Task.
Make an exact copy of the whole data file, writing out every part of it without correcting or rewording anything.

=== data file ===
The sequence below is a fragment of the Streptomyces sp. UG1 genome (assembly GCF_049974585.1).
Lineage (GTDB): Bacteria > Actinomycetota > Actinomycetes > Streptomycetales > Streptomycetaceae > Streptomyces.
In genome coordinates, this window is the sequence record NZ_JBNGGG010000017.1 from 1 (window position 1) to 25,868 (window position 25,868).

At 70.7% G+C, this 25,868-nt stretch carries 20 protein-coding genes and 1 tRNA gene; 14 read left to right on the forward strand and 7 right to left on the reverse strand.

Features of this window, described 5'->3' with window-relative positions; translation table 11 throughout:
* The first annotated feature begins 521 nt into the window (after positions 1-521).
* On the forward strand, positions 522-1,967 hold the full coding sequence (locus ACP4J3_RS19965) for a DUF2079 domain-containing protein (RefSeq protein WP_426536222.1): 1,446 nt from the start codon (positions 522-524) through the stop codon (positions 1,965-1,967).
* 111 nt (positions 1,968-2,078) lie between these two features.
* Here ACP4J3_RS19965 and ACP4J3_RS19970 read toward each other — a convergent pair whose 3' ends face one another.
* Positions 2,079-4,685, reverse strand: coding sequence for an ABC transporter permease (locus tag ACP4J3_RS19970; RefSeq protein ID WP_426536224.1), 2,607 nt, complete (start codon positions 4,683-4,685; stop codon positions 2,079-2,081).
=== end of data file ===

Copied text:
The sequence below is a fragment of the Streptomyces sp. UG1 genome (assembly GCF_049974585.1).
Lineage (GTDB): Bacteria > Actinomycetota > Actinomycetes > Streptomycetales > Streptomycetaceae > Streptomyces.
In genome coordinates, this window is the sequence record NZ_JBNGGG010000017.1 from 1 (window position 1) to 25,868 (window position 25,868).

At 70.7% G+C, this 25,868-nt stretch carries 20 protein-coding genes and 1 tRNA gene; 14 read left to right on the forward strand and 7 right to left on the reverse strand.

Features of this window, described 5'->3' with window-relative positions; translation table 11 throughout:
* The first annotated feature begins 521 nt into the window (after positions 1-521).
* On the forward strand, positions 522-1,967 hold the full coding sequence (locus ACP4J3_RS19965) for a DUF2079 domain-containing protein (RefSeq protein WP_426536222.1): 1,446 nt from the start codon (positions 522-524) through the stop codon (positions 1,965-1,967).
* 111 nt (positions 1,968-2,078) lie between these two features.
* Here ACP4J3_RS19965 and ACP4J3_RS19970 read toward each other — a convergent pair whose 3' ends face one another.
* Positions 2,079-4,685, reverse strand: coding sequence for an ABC transporter permease (locus tag ACP4J3_RS19970; RefSeq protein ID WP_426536224.1), 2,607 nt, complete (start codon positions 4,683-4,685; stop codon positions 2,079-2,081).